Azita H. Taleghani is an Associate Professor in Persian language, literature, and linguistics at the University of Toronto. Her research has primarily focused on second-language learners and heritage speakers’ pedagogy, linguistic approaches in modern Persian literature, especially stylistic aspects in the poems of Persian women poets, Persian syntax, and morphology, as well as web-based and online language teaching. She is the associate editor and a member of the editorial board of Women Poets Iranica. She has published a monograph titled Modality, Aspect and Negation in Persian. She is currently working on a monograph, “Grammar of Persian Simple Verbs for Persian Second-Language Learners” and co-editing the volume, “Persian Second Language Pedagogy: New Trends and Innovations.” The two other projects that she has recently started to concentrate on take up language and style in the poems of contemporary Iranian women poets, as well as social deconstruction in the poems of ancient and medieval Iranian women poets. She has published several refereed articles, most recently, “Archaism as an Aesthetic Technique and Linguistics Process,” “Negative Forms of Persian Progressive Tense: Evidence from Monolingual, Second Language Learners and Heritage Speakers,” “Foregrounding and Its Role in Persian Modern Poetry,” “Persian Progressive Tense: Serial Verb Construction or Aspectual Complex Predicate,” and “Persian Linguistics in the 20th Century.”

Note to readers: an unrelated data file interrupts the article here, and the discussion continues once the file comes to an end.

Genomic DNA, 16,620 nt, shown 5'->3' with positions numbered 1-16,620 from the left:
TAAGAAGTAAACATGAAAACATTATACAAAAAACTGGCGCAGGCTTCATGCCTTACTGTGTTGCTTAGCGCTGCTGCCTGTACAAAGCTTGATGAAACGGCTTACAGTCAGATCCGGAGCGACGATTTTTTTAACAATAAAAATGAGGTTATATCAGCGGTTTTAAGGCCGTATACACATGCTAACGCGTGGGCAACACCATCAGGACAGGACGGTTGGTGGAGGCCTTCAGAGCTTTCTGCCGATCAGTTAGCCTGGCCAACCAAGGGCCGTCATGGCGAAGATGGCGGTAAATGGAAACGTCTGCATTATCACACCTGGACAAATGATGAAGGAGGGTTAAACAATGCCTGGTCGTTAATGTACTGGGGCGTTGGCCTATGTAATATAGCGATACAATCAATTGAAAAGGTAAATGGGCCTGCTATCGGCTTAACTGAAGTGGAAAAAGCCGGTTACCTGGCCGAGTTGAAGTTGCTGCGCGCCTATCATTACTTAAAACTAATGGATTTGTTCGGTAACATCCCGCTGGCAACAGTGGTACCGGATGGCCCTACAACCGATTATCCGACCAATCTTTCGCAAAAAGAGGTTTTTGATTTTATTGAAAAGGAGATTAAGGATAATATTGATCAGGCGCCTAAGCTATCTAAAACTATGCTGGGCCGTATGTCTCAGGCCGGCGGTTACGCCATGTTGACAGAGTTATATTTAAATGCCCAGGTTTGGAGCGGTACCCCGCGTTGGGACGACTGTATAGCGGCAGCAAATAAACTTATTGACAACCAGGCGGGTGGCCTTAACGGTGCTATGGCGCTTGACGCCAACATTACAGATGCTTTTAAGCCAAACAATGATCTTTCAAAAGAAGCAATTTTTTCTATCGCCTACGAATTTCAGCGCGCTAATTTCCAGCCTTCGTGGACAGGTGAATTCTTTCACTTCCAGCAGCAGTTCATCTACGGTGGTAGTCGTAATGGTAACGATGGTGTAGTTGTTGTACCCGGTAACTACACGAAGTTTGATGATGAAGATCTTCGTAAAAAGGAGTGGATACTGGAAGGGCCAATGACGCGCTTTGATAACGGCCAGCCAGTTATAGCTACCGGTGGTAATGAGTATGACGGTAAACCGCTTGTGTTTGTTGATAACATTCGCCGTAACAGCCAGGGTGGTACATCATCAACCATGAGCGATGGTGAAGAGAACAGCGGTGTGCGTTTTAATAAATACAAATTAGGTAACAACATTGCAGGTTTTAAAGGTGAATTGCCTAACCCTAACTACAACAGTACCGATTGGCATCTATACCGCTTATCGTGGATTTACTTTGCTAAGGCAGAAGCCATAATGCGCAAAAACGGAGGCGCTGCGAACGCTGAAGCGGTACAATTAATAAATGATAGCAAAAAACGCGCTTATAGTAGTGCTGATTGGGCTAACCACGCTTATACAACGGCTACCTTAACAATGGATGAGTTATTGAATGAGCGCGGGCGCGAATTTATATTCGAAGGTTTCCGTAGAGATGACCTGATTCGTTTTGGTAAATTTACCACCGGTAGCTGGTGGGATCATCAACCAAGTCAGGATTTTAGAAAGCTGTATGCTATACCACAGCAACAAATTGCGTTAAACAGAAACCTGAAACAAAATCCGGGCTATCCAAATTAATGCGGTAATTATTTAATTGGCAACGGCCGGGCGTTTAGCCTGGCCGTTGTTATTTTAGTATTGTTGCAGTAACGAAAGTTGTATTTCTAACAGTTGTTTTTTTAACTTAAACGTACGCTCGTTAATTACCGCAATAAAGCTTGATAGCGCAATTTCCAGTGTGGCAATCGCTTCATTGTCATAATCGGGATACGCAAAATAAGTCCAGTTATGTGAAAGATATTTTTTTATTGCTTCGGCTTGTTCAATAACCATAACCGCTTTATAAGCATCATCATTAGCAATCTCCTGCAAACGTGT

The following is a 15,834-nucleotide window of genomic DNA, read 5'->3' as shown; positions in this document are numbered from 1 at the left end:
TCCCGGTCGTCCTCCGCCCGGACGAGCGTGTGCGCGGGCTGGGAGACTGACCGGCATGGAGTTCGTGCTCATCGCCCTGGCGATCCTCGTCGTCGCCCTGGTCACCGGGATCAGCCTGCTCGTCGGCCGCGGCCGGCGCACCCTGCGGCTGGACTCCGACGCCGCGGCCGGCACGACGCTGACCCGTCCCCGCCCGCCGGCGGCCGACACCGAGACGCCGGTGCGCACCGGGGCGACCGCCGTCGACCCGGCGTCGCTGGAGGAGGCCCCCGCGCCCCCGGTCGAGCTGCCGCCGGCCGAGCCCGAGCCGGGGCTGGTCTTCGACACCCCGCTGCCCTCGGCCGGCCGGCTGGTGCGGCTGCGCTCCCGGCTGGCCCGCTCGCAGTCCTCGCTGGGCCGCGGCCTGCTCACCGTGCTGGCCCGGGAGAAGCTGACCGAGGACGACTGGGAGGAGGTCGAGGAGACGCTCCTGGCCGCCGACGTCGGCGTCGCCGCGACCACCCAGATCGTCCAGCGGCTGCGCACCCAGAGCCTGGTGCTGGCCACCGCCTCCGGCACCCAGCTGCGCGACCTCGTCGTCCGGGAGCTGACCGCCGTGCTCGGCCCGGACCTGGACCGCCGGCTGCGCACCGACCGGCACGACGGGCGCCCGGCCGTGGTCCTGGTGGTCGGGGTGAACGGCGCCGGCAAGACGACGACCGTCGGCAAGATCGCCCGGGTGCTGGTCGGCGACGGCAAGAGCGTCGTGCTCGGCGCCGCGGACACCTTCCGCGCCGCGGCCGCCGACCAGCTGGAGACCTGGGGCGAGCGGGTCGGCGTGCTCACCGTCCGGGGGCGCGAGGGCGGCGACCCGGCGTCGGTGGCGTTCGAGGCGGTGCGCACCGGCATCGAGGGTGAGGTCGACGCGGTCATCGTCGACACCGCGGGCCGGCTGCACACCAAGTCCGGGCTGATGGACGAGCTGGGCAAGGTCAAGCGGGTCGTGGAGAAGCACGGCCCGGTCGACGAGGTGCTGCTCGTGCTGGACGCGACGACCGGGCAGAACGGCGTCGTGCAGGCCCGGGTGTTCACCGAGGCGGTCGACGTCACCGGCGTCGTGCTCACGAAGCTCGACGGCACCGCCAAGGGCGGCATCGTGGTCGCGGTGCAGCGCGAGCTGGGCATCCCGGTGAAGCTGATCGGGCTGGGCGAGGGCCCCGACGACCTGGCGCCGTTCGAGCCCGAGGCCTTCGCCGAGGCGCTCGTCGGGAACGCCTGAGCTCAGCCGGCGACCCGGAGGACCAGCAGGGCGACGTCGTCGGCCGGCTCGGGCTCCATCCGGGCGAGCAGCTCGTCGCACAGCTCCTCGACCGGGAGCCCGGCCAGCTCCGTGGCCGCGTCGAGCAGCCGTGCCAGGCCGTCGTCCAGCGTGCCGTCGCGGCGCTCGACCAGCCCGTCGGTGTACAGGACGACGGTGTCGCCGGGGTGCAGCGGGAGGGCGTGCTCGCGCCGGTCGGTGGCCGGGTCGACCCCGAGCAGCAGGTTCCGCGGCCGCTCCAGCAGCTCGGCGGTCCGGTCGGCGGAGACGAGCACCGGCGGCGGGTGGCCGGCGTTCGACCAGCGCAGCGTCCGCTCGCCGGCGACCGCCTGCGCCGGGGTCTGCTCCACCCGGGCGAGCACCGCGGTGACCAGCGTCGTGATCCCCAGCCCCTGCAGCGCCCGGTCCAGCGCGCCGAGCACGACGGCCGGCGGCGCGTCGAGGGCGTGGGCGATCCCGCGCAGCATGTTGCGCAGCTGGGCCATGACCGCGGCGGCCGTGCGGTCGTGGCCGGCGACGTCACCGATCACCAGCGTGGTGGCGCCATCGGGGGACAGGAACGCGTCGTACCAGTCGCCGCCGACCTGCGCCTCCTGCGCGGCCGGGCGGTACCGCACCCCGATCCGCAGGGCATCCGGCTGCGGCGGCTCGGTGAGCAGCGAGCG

The University of Toronto, in collaboration with the Encyclopaedia Iranica Foundation (EIF), is launching Women Poets Iranica, an integrative encyclopedia of postclassical, modern, and contemporary women poets. Informed by several decades of transdisciplinary recuperative research in Persian literary studies, Poets Iranica provides literary- historical articles on female poets and their poetic agency, imagination, tropes, narratives, and lives and the provenance and literary significance of their poetry. As a digital encyclopedia, Poets Iranica is an academic reconceptualization of women poets’ biographical dictionaries (tazkirah), which began with the mid-sixteenth century Javahir al-‘Ajayib (Jewels of Wonder) of Fakhri Haravi. Written by experts in Persian literary history and its cognate fields, and intended for the diverse needs of students, teachers, researchers, and the educated public, the well-documented articles in Women Poets Iranica will be prepared following the highest standards of historical accuracy, reliability and citation in the humanities and social sciences.